SNR is required, which corresponds an increase in transmitted signal power. For example, a system operating at 2 bit/s/Hz needs to double its spectral efficiency to 4 bit/s/Hz. This corresponds improving SNR by a factor of 5, from 3 to

This example clearly indicates that the logarithm of the SE forces us to increase transmitted power exponentially to achieve a linear increase in SE for SISO channels. This method is highly inefficient and nonscalable. It gets worsen due to interfering transmission from other cells as other users scale their transmit power.
Traditionally, the time/frequency resources have been divided into resource blocks with only one user terminal active per block. Thus the terminal receives single data stream with an SE as log2 (1 SNR)bit / s / Hz . Multiple parallel transmission increases SE efficiently. Suppose there are G parallel transmissions, then the sum SE becomes
G log2 (1 SNR)bit / s / Hz with G as a multiplicative pre log factor. Parallel transmission can be realized as two distinct cases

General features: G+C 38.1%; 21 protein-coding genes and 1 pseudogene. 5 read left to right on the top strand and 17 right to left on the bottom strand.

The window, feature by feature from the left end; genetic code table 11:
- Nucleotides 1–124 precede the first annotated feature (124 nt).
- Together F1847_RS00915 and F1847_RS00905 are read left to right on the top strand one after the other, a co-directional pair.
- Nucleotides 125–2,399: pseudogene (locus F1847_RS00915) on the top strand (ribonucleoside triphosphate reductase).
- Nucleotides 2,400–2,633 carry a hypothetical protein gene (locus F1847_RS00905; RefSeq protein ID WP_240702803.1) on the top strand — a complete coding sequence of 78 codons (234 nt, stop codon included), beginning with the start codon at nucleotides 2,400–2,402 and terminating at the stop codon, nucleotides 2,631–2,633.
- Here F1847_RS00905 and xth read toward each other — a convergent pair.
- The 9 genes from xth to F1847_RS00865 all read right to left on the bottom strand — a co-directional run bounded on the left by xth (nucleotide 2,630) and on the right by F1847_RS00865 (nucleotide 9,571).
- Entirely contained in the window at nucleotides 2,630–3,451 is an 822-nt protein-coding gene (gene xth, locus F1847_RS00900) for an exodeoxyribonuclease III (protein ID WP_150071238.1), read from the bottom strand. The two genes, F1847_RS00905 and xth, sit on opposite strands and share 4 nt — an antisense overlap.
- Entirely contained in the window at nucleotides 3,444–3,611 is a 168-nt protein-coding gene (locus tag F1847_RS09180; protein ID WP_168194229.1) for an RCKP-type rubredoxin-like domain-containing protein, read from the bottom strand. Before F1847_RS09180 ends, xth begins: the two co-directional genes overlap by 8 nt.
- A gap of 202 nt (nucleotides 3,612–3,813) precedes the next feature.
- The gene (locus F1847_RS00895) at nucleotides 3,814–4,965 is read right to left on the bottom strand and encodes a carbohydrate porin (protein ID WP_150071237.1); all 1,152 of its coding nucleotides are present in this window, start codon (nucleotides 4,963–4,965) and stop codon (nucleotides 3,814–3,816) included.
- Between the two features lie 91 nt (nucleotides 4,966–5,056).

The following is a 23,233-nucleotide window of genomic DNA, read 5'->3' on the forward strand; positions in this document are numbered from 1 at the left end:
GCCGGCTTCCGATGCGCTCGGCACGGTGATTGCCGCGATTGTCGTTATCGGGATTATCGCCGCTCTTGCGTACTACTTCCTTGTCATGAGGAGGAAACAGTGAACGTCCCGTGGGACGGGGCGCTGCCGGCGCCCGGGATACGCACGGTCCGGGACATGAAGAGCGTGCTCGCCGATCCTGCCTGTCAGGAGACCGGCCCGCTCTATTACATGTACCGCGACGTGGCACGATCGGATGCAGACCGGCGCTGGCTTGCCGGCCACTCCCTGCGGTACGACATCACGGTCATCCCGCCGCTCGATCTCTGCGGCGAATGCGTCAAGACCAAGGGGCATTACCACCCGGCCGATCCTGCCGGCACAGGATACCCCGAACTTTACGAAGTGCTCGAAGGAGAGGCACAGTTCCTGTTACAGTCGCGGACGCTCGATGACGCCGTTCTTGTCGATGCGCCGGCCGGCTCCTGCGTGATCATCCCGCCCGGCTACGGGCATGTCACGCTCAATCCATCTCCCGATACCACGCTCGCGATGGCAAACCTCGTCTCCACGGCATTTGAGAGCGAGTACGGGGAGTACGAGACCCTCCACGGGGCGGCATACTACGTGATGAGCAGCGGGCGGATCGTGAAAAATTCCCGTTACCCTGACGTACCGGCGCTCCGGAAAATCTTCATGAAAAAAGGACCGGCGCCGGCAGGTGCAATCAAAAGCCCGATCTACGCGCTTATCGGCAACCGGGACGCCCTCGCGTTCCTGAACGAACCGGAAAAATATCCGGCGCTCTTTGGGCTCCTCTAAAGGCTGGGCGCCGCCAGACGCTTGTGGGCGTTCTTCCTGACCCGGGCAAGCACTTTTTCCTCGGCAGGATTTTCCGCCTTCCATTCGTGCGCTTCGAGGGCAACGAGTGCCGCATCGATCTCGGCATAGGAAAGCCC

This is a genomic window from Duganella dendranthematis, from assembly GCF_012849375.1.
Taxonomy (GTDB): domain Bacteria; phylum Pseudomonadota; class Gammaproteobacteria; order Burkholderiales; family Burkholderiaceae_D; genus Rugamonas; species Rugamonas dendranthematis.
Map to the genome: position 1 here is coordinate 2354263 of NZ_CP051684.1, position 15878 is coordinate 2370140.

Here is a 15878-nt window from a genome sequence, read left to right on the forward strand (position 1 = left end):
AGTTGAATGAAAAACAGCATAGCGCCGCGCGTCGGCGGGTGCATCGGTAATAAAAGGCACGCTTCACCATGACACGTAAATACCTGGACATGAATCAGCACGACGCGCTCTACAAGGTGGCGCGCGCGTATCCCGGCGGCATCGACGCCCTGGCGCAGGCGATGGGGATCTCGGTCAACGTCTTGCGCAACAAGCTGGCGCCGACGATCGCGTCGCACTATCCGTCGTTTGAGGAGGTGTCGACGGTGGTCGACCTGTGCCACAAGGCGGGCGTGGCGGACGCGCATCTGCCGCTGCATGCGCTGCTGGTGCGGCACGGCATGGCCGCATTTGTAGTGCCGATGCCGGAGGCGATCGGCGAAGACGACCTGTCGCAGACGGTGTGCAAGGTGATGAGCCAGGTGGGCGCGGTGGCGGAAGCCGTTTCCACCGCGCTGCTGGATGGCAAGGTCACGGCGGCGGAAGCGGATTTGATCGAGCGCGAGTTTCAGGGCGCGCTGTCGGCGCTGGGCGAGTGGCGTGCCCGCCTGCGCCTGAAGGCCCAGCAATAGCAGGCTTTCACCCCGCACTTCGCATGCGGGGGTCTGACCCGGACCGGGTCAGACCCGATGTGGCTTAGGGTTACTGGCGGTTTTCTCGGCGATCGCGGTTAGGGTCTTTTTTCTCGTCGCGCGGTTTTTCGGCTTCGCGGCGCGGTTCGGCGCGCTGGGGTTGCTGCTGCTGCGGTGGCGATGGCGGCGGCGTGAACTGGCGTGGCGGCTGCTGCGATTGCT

Pointtopoint MIMO [2], where Base station (BS) with multiple antennas (M) communicates with single user terminal having multiple antennas.

Multiuser MIMO [3], where BS with multiple antennas communicates with multiple users (K) with single antennas.

In pointtopoint MIMO, compact user terminal limits the number of antennas that can be installed in a compact user terminal. While MUMIMO can have any number of spatially separated user terminals equipped with single antenna. Figure 1 shows a schematic illustration for MU MIMO system.